Friday, January 04, 2008

I hate politics.


I'm glad I can still read most of the Arabic on the American University in Cairo web site. Reading Arabic is one of those mad skillz I'd hate to lose. I really should keep studying it.

Last night on the way to my office to pick up my car, Dan and I listened to a senator and presidential candidate blab on and on about all kinds of sad people who don't have access to health care. He said "Why?" a lot, but it was more like "Waaa?" So I made fun of him by saying, "People are sick and can't go to the doctor. Waa, waa! (Call the waaaaambulance.)"

Universal health care is just not something I can get behind. Surviving costs money, and if there's no money and no assistance, you're dead. It is not our country's job to make sure everyone is healthy. That's completely impractical. Doctors need money, and I'm all for them making lots of money. There's no way they can make money if they have to do everything for free.

And I know I don't have a lot of knowledge in this area as far as where, exactly, money will come from and how, exactly, this crazy plan will work, but it's dumb. And here's the harsher reality: we don't want everyone to live a long time. Some people have to die. There's not enough room for everyone to keep living. That's life.

So let's say we do implement this free health care stuff. Then what? After it becomes normal, are we going to start whining about all the poor kids in Africa with a cleft palate? "Whaaa? Whaaa?" Here's why: they don't have doctors! And we can't just fix the whole world! Deal with it!

And I'm not even going into how sucky this country is at preventative medicine. Maybe there wouldn't be so many people getting sick and dying and mooching off the system if the government weren't appeasing the lobbyists who are protecting the manufacturers who use partially hydrogenated oils (an actual poison) for no good reason and then, when people get mad, switch to interesterified oils (that means fully hydrogenated--clearly worse than being partially hydrogenated) and think they can slip that right on by.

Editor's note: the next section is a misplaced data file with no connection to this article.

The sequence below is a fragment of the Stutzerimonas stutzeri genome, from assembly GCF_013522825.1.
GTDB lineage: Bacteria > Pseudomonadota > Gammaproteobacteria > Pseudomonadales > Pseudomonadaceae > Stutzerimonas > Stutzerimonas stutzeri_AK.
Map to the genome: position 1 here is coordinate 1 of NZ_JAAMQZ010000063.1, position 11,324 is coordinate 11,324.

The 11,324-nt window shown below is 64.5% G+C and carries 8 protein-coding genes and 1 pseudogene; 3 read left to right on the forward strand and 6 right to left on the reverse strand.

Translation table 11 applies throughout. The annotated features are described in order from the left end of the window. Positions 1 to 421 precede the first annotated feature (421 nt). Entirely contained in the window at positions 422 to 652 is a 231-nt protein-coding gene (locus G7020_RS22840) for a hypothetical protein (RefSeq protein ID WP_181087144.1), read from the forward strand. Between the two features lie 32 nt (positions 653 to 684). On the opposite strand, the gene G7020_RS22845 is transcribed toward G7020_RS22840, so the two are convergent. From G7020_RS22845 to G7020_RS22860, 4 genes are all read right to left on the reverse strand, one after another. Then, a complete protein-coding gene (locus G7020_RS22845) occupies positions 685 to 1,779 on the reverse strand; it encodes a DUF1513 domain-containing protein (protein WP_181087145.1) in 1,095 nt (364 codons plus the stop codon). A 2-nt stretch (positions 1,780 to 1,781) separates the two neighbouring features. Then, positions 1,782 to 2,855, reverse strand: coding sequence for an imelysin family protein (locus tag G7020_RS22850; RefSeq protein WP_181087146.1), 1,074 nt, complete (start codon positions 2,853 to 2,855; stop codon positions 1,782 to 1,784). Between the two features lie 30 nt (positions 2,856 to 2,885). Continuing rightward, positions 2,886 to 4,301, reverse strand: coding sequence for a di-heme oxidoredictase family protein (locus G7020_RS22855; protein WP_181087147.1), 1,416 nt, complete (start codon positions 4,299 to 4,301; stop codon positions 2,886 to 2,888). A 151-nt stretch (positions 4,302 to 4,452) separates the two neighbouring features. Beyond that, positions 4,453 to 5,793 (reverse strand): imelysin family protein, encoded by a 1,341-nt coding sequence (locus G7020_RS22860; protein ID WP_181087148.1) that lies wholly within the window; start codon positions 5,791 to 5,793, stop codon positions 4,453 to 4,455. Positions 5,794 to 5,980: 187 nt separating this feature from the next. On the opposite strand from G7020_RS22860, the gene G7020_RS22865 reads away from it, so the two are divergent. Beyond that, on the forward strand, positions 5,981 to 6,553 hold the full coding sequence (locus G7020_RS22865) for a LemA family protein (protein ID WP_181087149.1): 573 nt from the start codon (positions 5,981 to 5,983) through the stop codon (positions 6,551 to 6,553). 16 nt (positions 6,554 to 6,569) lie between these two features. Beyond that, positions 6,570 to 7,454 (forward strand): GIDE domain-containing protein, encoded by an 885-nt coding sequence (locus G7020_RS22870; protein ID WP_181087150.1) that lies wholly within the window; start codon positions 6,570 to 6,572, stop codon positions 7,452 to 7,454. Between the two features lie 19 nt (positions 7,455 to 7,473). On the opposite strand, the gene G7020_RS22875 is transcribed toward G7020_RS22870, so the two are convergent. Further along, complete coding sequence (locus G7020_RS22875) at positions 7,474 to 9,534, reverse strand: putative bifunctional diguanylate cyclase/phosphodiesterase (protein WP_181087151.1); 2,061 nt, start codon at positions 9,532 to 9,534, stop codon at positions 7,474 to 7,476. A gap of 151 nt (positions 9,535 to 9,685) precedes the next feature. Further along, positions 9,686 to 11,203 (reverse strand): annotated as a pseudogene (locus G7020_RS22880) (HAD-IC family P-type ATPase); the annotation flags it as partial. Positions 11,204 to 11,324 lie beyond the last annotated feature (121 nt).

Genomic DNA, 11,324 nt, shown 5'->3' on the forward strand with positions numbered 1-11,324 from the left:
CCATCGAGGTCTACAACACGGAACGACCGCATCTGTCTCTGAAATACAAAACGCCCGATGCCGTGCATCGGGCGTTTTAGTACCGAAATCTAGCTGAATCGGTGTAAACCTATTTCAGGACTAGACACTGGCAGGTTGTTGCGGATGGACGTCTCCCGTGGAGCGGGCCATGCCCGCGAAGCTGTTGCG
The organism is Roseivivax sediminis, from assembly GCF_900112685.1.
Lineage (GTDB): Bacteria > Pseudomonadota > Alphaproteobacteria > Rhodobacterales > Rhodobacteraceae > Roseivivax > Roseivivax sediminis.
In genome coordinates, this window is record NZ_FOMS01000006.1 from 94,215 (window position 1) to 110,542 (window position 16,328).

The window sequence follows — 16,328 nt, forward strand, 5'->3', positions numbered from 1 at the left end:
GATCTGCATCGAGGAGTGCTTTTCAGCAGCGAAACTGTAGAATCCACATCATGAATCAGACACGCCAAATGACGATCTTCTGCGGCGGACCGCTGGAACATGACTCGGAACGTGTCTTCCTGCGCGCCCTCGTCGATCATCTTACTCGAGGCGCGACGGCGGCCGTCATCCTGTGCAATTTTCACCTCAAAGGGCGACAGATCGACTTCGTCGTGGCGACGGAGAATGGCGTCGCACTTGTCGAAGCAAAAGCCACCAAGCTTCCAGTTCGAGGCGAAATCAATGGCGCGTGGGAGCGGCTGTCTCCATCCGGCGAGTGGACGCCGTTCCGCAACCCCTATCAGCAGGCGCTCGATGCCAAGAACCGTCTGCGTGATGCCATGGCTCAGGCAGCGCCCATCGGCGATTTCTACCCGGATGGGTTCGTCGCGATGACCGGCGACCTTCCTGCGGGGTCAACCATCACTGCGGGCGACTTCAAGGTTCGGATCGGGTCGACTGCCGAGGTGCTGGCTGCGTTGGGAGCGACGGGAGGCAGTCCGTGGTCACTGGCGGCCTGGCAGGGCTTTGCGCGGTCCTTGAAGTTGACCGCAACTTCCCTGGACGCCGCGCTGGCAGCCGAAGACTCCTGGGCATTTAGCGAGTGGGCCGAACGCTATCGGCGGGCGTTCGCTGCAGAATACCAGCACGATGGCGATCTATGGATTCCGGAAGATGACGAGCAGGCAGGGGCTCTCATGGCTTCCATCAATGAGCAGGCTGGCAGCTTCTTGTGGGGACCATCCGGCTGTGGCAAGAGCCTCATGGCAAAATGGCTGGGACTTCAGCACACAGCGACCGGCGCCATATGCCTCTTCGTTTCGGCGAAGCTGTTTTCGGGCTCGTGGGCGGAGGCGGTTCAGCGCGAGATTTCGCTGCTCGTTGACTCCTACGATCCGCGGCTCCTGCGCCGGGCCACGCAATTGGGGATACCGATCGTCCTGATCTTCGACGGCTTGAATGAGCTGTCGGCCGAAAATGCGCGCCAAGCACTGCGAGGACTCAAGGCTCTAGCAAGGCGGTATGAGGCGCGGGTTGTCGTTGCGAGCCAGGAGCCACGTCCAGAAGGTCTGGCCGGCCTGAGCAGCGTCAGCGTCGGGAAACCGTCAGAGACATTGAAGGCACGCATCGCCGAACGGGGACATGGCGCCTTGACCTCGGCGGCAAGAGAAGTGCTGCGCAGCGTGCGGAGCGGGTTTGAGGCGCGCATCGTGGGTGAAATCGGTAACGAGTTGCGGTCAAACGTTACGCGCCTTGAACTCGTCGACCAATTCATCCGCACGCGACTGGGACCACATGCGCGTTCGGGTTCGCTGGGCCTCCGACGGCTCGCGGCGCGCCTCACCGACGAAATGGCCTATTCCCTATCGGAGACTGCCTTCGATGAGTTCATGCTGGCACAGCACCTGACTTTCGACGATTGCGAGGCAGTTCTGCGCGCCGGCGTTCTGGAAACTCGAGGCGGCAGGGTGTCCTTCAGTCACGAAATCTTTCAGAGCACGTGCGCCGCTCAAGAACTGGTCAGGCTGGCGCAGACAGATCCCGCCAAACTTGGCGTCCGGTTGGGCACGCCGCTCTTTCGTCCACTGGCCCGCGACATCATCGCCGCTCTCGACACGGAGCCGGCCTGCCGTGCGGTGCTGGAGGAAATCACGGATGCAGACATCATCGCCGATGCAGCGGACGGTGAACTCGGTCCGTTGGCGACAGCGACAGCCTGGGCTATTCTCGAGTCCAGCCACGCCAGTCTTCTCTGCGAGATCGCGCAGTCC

In lighter news: I found out my grandmother is still a Canadian citizen! I'm looking into what that means for me, then I'm outta here.

Edit: It means nothing for me. I have to go through the long process just like everyone else. So we'd have to move to Canada for three years and try to survive, then hope they accept us. Darn.


Dan said...

Of course Canada does have universal health care.

Kimberly Pye said...

But Canada is also more proactive about preventative care (and eliminating trans fat!).

And everyone gets free caribou eggs, which are really good for you.

Plus, a lot of people die is snow drifts, so that evens it out.

Danielle A. said...

The other thing with Canada is that because of the universal health care, I have heard that their health care isn't as good as it is in the US.

I'm with you 100% on universal health care though. I think it's totally ridiculous. What kills me about a lot of politicians is that the same ones who spout about universal health care's wonderfulness are the same ones who want lower taxes and a capitalist society. You can't have it all, my politician friends. ;)

Kimberly Pye said...

I've heard good and bad about Canada's health care. I guess it depends on what you think is "good."

My brother had to utilize Denmark's universal health care and he was very impressed with how quickly they just met his demands and gave him the shots he needed to go into Uganda, no questions asked.

And Canadians get the crap taxed out of 'em, so you're right; more care + fewer taxes does not compute.

Kimberly Pye said...

And apparently the Danes get the crap taxed of them, too. I have to write "Happy Birthday" on any packages I send my brother so they know it's a gift. If it's just a box, he has to pay a tax for receiving it.